Such activities do not include dredging and excavations, except for the purpose of obtaining small-scale samples, or drilling, except shallow drilling into rock and sediment to depths not exceeding 25 metres ..., (91) Considering that prospecting does not confer property rights, its definition essentially lists activities which are insufficient to create property rights under CRAMRA. This definition implies that the gathering of samples and observational testing of an area, no matter how extensive, would never have been sufficient under CRAMRA to confer property rights to the underlying minerals.
Interestingly, the definition of prospecting specifically excludes "dredging and excavations, except for the purpose of obtaining small-scale samples, or drilling, except shallow drilling into rock and sediment to depths not exceeding 25 metres." (93) Instead, these activities are categorized as "[exploration" under CRAMRA, which is defined as "activities ...
Looking more closely at the definitions of prospecting, exploration, and development in CRAMRA, it appears that they may have significant implications for how the treaty allocates property rights.
UNCLOS and CRAMRA both provide insight into how the USCSLC should be interpreted, though their contributions are somewhat conflicting.
(78.) CRAMRA introductory note (CRAMRA was convened to "elaborate a regime governing Antarctic mineral resource development should it ever come about.").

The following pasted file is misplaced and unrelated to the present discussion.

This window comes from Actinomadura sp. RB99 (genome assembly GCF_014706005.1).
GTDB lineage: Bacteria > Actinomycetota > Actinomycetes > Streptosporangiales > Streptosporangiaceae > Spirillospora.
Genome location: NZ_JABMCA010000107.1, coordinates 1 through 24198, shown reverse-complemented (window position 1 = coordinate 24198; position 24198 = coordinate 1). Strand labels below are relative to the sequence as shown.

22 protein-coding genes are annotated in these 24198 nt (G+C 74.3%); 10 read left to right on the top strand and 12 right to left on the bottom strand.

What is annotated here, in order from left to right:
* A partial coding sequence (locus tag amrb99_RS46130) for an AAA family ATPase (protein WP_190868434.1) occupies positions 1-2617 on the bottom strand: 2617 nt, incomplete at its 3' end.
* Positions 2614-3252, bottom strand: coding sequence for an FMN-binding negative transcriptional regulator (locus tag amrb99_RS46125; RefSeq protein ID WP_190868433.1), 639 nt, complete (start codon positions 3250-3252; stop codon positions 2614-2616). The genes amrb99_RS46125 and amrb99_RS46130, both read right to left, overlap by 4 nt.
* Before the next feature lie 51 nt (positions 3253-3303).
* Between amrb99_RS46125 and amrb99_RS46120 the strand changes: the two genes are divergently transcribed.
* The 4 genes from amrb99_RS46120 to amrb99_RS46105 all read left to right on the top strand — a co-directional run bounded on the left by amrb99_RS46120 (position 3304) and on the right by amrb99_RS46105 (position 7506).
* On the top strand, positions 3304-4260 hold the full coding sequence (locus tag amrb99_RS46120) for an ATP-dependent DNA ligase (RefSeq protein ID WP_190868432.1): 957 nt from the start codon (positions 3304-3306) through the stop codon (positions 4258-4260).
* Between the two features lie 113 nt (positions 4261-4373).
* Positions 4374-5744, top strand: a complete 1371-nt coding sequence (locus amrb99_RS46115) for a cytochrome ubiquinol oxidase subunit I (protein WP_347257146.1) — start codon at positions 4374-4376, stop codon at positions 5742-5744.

(84.) Blay & Tsamenyi, supra note 80, at 196; CRAMRA Chapter III (prospecting); CRAMRA Chapter IV (exploration); CRAMRA, Chapter V (development).
(89.) In addition to governing what an entity must do to be allowed to develop mining activities, CRAMRA requires that:
The nineteen parties to CRAMRA
were Argentina, Brazil, Chile, China, Czechoslovakia, Denmark, Finland, East Germany, Japan, New Zealand, Norway, Poland, Sweden, South Africa, South Korea, the USSR, United Kingdom, United States, and Uruguay.
The Agreed Measures, the Seal Treaty, CCALMR, and CRAMRA are direct results of that effort.
Joyner describes in great detail the effort under CCAMLR to impose living resource use regulations in the region's maritime space (the Antarctic Convergence), the work to develop environmental regulations and protection rules related to minerals exploitation through the failed effort to promulgate CRAMRA, and the successful effort to replace it with the Env ironmental Protocol.
For example, CCAMLR is dealt with on pages 123-133 in Part II and on pages 306-314 and 365-367 in Part III; CRAMRA and the Madrid Protocol are dealt with on pages 133-149, on pages 335-341, and on pages 390-395.
In the Arctic, the role of the Inuit Circumpolar Conference has been particularly important, while in Antarctica, Greenpeace and other international environmental NGOs seem to have been particularly influential in the abandonment of CRAMRA and its replacement by the Madrid Protocol.